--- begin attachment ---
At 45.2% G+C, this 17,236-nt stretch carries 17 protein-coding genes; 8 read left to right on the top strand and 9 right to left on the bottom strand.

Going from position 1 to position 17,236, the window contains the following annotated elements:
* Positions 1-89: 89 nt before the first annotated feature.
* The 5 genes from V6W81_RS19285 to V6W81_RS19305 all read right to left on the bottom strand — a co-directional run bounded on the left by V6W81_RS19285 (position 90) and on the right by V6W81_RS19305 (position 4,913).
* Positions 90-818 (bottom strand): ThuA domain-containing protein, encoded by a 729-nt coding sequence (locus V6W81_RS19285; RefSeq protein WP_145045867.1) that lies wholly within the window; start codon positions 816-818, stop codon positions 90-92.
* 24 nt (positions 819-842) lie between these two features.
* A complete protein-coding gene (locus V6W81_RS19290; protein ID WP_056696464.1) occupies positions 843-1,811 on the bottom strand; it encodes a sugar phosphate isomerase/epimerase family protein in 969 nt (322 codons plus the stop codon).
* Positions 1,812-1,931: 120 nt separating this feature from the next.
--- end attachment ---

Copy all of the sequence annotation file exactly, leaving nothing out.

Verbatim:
At 45.2% G+C, this 17,236-nt stretch carries 17 protein-coding genes; 8 read left to right on the top strand and 9 right to left on the bottom strand.

Going from position 1 to position 17,236, the window contains the following annotated elements:
* Positions 1-89: 89 nt before the first annotated feature.
* The 5 genes from V6W81_RS19285 to V6W81_RS19305 all read right to left on the bottom strand — a co-directional run bounded on the left by V6W81_RS19285 (position 90) and on the right by V6W81_RS19305 (position 4,913).
* Positions 90-818 (bottom strand): ThuA domain-containing protein, encoded by a 729-nt coding sequence (locus V6W81_RS19285; RefSeq protein WP_145045867.1) that lies wholly within the window; start codon positions 816-818, stop codon positions 90-92.
* 24 nt (positions 819-842) lie between these two features.
* A complete protein-coding gene (locus V6W81_RS19290; protein ID WP_056696464.1) occupies positions 843-1,811 on the bottom strand; it encodes a sugar phosphate isomerase/epimerase family protein in 969 nt (322 codons plus the stop codon).
* Positions 1,812-1,931: 120 nt separating this feature from the next.